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the influencer epidemic

If you told someone back in 2010 that Youtube, a website where one can do nothing but watch cat videos, and Instagram, a newly launched social media app nobody had heard about,  could be someone’s source of income, they definitely wouldn’t have believed it. Fast forward to 2020, there is no shortage of so called “influencers” who make more money within a month, than most  people will ever make at their day jobs (sad, but true). Anyone who has a platform and an audience who’ll listen to them can be deemed as an influencer, and it is a much sought after career nowadays.It is no surprise that the present day youth is gravitating towards creative and flexible digital occupations. They get to do what they love and not have their lives dictated by anyone, and the rising relevance of social media has made it possible. It is even common for people to drop out of school or quit their jobs to pursue social media.

However there is nothing inherently wrong with having a platform to express your views and talk about your life, no matter how peculiar it sounds. If used correctly, a large platform can make a huge difference. It can be used to educate the people about what’s right and what’s wrong, as well as to throw light to important issues at hand.  The problem arises when these platforms are used in the wrong way. With a massive outlet and huge audience comes the  great responsibility of recognising your influence and using it the proper way to educate the masses about the right thing, no matter how difficult it may be. Sadly, many choose to go the easy way than the right way. Recently, I have seen a massive surge in clothing hauls on Youtube. Not only do these videos provide free advertising to fast fashion brands, but also  promote reckless spending habits on stuff one doesn’t even need. Similarly, content creators whose audiences are predominantly young kids, end up ingraining harmful ideas like disrespectfulness, and sometimes even racism and misogyny in them, which is extremely damaging.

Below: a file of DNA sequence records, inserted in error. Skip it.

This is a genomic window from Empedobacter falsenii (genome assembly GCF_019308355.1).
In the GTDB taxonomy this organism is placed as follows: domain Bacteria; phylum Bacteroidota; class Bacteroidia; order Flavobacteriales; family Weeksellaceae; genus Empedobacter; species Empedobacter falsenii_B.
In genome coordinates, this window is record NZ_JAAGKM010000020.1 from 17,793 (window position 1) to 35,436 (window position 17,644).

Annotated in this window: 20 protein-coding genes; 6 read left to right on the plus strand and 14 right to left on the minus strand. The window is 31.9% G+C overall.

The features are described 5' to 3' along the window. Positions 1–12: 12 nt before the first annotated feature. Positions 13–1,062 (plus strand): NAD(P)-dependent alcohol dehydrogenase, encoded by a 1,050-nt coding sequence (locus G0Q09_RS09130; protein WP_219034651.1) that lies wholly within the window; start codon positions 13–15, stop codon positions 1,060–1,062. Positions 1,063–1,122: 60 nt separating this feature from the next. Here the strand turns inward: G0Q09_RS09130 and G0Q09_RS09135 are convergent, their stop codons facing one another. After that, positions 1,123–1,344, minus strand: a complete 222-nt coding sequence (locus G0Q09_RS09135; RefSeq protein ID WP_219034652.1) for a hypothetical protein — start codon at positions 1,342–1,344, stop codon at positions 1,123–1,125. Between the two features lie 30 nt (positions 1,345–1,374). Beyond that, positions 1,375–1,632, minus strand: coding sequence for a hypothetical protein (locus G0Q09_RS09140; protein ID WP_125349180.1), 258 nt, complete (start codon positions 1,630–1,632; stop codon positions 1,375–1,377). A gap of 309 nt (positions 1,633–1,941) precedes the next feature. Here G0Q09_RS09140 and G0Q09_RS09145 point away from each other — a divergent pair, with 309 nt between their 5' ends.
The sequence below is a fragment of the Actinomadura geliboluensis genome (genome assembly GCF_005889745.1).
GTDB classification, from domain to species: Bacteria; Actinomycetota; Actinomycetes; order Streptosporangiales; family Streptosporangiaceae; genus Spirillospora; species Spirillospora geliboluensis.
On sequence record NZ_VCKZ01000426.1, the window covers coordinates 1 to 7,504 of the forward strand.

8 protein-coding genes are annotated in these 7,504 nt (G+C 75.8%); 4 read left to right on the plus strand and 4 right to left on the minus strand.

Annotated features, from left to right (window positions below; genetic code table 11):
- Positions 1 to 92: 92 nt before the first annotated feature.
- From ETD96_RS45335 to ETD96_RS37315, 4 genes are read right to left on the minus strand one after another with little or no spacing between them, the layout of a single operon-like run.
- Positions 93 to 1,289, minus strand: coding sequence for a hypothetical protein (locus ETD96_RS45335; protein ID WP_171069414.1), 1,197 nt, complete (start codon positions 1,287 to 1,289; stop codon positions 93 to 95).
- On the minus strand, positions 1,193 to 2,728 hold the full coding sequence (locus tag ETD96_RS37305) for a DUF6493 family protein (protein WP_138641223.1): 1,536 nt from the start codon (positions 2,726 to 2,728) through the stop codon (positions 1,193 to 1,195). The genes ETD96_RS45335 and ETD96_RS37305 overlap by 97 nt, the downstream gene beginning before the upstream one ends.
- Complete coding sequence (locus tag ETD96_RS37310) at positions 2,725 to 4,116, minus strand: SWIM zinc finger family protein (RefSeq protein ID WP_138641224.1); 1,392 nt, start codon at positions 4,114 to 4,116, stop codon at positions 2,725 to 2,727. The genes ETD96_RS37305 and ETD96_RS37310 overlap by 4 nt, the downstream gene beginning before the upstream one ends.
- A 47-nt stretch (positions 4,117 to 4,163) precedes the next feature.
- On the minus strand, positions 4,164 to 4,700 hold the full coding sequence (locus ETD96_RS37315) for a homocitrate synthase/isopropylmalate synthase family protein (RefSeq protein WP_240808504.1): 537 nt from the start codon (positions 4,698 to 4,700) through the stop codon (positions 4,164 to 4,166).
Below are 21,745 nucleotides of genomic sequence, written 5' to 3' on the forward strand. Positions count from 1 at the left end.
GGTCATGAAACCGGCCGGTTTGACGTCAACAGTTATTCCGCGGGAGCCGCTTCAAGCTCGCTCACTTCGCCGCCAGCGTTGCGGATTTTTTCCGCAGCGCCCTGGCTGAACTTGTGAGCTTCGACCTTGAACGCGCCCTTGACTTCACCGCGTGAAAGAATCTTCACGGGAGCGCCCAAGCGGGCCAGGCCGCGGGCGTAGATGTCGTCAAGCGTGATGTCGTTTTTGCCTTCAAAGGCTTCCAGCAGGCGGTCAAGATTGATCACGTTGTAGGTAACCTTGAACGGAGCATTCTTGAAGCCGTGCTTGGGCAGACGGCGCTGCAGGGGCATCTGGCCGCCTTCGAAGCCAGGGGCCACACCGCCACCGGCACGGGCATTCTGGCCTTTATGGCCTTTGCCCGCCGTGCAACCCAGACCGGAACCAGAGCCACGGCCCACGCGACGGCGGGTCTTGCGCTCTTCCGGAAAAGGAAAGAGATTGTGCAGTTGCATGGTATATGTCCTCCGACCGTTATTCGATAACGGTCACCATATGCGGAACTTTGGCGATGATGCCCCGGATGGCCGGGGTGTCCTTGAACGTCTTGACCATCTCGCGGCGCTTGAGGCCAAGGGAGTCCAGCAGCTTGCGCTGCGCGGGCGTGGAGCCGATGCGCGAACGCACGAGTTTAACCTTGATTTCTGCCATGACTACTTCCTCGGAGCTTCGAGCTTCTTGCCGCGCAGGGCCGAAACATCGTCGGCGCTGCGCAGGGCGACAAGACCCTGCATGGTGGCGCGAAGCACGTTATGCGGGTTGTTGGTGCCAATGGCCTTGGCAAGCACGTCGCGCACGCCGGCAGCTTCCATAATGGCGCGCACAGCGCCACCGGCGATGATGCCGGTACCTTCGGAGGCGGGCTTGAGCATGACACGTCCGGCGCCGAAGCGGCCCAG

The recent Black Lives Matter movement has shown us that many of these influencers don’t actually care about issues at hand, they just see them as an opportunity to display themselves as woke to the audiences.  I can think of  hundreds of people who posted one black square on their profiles in solidarity with black lives matter, and then went back to their regular posting schedules, instead of maybe talking more about it and raising awareness about why the movement is necessary. Many of them even showed up at protests just to get their photos taken, showing that this grave and important issue at hand was nothing more than a trend for them.

Every rose has its thorn. If someone wants to be an influencer for the fame and the money, they have to deal with the hard parts of the job. Having a huge platform is a privilege, one very few have. They should recognise their privilege, and use it in a way which is best for this world, best for humanity.

Source: https://medium.com/@mnfst/why-do-people-want-to-be-influencers-bf1c6b42b36f